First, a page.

The Arnold A. Saltzman Institute of War and Peace Studies is proud to present:

“Lean Forward: In Defense of American Engagement”

with Dr. Stephen Brooks and Dr. William Wohlforth
Department of Government, Dartmouth College

This event is free and open to the public.

After sixty five years of pursuing a grand strategy of global leadership—nearly a third of which transpired without a peer great power rival—has the time come for retrenchment? According to most security studies scholars who write on the future of U.S. grand strategy, the answer is an unambiguous yes: they argue that the United States should curtail or eliminate its overseas military presence, abolish or reduce dramatically its global security commitments and minimize or eschew efforts to foster and lead the liberal institutional order. Thus far, the arguments for retrenchment have gone largely unanswered by IR scholars. In this article, we evaluate the case for retrenchment on its own terms: we undertake a systematic analysis that directly assesses the core claims of retrenchment advocates that the current “deep engagement” grand strategy is not in the national interests of the United States. We show that advocates of retrenchment radically overestimate the costs of deep engagement and underestimate its benefits. We conclude that the fundamental choice to retain a grand strategy of deep engagement after the cold war is just what the preponderance of IR scholarship would expect a rational, self-interested leading power in America’s position to do.

Stephen G. Brooks is an Associate Professor of Government at Dartmouth, and has previously held fellowships at Harvard and Princeton. His research focuses on US foreign policy and how economic factors influence security affairs. He is the author of Producing Security: Multinational Corporations, Globalization, and the Changing Calculus of Conflict (Princeton University Press, 2005) and World out of Balance: International Relations and the Challenge of American Primacy (Princeton University Press, 2008), with William Wohlforth. He has published articles in International Security, International Organization, Foreign Affairs, Journal of Conflict Resolution, Cambridge Review of International Affairs, Perspectives on Politics, and Security Studies. He received his Ph.D. in Political Science with Distinction from Yale University, where his dissertation received the American Political Science Association’s Helen Dwight Reid Award for the best doctoral dissertation in international relations, law, and politics.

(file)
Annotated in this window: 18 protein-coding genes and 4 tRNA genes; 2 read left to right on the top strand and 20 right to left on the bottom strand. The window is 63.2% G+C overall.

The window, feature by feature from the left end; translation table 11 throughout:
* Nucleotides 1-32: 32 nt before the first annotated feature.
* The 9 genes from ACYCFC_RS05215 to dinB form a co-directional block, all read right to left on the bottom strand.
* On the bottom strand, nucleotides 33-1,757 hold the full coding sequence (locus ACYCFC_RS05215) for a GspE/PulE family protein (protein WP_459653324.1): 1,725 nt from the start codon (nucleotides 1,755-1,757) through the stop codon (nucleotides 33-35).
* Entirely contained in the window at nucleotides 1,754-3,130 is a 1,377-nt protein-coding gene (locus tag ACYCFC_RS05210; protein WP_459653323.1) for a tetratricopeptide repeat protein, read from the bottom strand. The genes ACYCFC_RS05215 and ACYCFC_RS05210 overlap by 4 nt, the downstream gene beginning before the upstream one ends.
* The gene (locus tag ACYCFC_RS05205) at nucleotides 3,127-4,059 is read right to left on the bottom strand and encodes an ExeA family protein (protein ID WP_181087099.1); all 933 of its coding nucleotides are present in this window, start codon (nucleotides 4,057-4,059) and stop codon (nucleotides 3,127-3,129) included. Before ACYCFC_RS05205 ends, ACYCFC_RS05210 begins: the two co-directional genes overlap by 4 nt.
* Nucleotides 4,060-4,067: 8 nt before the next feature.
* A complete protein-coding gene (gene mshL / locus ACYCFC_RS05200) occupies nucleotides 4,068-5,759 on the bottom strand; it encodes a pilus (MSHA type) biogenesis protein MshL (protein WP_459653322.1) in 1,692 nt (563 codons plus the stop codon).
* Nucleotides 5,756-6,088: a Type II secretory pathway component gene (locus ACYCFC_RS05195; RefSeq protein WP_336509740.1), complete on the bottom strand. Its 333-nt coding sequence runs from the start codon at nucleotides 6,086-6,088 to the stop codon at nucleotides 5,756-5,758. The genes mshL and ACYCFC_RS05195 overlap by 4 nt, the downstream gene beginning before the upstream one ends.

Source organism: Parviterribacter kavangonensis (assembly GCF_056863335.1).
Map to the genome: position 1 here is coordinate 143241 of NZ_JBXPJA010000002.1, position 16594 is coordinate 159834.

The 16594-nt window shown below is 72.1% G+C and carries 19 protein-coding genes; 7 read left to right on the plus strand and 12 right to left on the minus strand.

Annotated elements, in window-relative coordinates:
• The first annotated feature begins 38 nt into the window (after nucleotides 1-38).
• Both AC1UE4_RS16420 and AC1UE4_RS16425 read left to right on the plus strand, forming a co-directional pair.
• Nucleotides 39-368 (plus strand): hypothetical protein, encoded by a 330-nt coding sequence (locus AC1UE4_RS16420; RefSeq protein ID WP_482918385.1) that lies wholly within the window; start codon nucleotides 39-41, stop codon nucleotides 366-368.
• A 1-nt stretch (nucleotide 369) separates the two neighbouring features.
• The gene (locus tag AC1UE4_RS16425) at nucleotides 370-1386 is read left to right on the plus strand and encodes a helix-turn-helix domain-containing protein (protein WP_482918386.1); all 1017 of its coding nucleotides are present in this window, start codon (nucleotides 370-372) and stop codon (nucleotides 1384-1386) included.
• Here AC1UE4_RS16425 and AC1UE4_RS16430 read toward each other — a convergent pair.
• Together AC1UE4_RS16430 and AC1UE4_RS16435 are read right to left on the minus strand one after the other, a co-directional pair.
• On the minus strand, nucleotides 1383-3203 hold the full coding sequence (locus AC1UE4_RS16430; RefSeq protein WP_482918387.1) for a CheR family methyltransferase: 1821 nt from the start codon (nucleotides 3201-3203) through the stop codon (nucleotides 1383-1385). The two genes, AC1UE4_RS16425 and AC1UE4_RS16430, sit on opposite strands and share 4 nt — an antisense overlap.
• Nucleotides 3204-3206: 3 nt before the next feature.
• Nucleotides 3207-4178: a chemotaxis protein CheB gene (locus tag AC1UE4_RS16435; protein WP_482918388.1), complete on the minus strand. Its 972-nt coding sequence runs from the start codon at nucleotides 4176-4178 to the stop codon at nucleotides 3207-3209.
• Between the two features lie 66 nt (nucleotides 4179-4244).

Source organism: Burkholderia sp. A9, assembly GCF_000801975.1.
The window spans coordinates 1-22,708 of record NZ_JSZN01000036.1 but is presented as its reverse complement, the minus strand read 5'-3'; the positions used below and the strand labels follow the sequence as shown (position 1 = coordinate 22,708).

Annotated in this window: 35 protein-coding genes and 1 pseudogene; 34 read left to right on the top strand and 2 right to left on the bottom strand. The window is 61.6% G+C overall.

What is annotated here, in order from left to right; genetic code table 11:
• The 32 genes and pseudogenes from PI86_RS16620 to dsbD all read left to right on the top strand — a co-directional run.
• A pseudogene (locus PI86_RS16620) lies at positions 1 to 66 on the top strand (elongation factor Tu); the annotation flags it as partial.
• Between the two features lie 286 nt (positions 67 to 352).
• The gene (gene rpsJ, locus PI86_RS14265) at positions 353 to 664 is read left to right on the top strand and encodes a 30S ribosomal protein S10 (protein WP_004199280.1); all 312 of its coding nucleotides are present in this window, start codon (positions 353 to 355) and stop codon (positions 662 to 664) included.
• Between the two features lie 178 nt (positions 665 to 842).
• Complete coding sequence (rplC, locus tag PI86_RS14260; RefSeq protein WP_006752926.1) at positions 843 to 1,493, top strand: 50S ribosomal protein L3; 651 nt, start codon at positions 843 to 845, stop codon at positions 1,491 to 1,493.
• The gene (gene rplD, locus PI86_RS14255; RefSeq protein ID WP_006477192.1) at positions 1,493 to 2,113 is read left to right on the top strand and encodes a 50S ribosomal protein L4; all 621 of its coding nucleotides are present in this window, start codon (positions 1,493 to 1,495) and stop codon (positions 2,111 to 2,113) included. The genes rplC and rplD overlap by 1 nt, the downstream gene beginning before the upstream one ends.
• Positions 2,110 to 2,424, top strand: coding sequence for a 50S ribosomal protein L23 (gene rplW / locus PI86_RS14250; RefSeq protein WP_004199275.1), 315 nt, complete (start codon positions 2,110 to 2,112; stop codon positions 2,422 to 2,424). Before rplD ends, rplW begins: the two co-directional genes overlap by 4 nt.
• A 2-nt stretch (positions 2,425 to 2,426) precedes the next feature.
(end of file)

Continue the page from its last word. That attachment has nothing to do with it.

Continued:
William C. Wohlforth is the Daniel Webster Professor at Dartmouth, where he teaches in the Department of Government. He is the author or editor of six books and some 60 articles and book chapters on topics ranging from the Cold War and its end to unipolarity and contemporary U.S. grand strategy. He has held fellowships at the Institute of Strategic Studies at Yale, the Center for International Security and Cooperation at Stanford, and the Hoover Institution. He is a member of the Council of Foreign Relations and has served as a consultant for the National Intelligence Council and the National Bureau of Asian Research. He holds a Ph.D. in Political Science from Yale University.